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stevenbird commented Aug 22, 2013

Yes, all of the synset and lemma methods would need to return sets. In most cases, the sequence comes straight from the wordnet file, so the above-mentioned problem would never arise, and we are doing extra processing for no reason (other than theoretical correctness). A downside is that user code would become non-deterministic. I prefer a more conservative fix, namely sorting the result of lowest_common_hypernyms().

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On Thu, Aug 22, 2013 at 4:46 PM, Steven Bird notifications@github.com wrote:

Yes, all of the synset and lemma methods would need to return sets.

Do you really mean all? Synsets and lemmas are ordered in wordnet by
frequency and various heuristics. So wn.synsets('dog') is definitely
a list.

For obvious reasons, hypernym_paths is definitely a list.

In most cases, the sequence comes straight from the wordnet file, so the above-mentioned problem would never arise, and we are doing extra processing for no reason (other than theoretical correctness).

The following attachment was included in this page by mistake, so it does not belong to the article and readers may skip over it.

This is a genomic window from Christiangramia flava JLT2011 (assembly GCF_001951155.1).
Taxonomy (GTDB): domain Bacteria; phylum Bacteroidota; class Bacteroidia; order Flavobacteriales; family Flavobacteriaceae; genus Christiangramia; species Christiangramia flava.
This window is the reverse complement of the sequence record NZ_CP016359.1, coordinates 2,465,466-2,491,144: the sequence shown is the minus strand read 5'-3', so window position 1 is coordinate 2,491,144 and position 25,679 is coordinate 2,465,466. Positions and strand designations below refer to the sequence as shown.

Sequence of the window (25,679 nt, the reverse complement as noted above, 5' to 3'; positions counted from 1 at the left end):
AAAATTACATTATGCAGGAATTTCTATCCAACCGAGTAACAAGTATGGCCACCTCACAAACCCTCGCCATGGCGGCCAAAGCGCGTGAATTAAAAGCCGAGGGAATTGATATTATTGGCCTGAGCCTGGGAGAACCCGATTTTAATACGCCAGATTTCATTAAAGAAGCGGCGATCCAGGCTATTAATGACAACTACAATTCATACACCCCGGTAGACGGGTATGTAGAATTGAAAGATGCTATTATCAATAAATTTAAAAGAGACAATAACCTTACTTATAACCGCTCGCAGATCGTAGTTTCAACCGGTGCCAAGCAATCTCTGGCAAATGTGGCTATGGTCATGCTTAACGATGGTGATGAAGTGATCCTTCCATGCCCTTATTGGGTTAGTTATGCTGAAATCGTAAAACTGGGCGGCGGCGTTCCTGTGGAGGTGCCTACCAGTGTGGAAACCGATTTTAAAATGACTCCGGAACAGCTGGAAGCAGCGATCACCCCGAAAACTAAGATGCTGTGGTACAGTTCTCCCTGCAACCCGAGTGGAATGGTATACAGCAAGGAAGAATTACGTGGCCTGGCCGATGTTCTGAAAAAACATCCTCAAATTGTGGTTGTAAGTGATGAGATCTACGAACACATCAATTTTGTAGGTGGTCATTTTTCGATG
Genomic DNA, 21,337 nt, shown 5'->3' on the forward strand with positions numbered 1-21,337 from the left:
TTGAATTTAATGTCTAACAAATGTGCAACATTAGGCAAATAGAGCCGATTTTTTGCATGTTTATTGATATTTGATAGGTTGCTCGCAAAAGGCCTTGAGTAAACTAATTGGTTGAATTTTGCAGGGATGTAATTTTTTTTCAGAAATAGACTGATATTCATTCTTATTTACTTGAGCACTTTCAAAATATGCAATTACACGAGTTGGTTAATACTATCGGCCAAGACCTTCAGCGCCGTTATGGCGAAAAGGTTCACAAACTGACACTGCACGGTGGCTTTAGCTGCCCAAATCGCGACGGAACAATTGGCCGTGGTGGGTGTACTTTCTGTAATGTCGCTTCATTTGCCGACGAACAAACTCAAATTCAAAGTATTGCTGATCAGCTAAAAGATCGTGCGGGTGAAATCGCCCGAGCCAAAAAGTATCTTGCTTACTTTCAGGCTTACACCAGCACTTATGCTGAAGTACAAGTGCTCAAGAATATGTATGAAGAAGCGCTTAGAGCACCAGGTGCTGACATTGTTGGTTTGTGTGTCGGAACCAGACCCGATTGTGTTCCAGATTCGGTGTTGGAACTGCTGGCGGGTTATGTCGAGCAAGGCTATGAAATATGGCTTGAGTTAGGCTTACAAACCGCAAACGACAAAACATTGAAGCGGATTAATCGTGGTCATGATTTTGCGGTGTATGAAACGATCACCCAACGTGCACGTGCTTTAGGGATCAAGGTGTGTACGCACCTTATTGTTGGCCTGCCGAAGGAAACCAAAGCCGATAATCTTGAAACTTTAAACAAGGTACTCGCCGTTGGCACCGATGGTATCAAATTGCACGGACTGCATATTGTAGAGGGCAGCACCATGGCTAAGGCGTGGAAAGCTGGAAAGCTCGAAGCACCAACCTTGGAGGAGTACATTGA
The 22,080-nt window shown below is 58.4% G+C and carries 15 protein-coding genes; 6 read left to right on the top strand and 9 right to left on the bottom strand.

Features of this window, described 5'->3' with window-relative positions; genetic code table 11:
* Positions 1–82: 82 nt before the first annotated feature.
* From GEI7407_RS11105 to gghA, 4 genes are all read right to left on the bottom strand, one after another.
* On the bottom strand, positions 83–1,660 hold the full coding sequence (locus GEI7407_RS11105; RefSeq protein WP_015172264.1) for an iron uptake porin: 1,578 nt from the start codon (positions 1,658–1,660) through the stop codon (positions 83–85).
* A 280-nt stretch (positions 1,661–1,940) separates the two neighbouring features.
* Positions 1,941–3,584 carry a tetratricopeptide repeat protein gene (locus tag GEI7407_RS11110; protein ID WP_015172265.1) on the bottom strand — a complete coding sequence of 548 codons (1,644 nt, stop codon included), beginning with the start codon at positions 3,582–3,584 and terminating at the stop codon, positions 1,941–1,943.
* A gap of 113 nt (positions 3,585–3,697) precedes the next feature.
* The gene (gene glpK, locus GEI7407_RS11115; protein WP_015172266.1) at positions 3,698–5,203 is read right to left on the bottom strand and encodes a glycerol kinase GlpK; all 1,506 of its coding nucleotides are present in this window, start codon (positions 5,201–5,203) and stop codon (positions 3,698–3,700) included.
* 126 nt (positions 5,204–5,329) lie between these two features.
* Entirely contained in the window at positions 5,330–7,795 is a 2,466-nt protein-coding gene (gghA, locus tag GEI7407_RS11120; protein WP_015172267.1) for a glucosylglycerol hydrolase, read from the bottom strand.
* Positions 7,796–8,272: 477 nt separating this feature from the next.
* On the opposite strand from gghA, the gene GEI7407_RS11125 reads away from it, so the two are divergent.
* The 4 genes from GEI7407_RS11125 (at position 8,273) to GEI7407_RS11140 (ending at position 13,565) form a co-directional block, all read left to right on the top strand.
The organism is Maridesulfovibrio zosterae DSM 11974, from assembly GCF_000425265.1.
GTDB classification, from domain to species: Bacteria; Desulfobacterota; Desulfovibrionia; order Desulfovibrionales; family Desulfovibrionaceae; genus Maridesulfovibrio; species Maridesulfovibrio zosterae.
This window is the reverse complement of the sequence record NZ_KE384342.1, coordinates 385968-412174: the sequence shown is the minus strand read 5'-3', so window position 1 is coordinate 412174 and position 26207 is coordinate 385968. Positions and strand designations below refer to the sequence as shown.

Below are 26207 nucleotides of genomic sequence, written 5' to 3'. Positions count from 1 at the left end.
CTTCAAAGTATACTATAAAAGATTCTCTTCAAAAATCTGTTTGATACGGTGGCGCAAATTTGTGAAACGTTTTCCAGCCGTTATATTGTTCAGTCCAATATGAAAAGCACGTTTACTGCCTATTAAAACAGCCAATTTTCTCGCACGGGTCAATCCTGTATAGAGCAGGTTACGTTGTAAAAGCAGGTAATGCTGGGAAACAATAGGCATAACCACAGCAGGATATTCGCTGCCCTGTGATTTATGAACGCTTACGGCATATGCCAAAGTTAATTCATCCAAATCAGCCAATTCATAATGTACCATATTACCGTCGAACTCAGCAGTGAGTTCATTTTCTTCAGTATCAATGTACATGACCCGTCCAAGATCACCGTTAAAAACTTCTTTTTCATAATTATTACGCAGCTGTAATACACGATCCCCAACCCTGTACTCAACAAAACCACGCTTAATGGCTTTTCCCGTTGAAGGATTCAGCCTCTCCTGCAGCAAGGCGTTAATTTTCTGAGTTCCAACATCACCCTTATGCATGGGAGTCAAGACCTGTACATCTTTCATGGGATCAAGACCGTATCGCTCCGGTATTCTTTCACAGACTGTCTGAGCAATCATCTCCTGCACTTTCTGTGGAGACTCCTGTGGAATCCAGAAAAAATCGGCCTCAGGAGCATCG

In cases where the ordering is meaningful, of course we should not change it.

A downside is that user code would become non-deterministic.

Code that iterates through lowest_common_hypernyms() would possibly change.

I prefer a more conservative fix, namely sorting the result of lowest_common_hypernyms().

We could impose an order and document it (maybe depth, then frequency,
then alphabetical). I don't feel we gain so much from this, but there
may well be use cases I haven't thought of :-). If we change our unit
test to compare sets we can lose the 2.7/3 difference.

Francis Bond http://www3.ntu.edu.sg/home/fcbond/
Division of Linguistics and Multilingual Studies
Nanyang Technological University

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fcbond commented Aug 22, 2013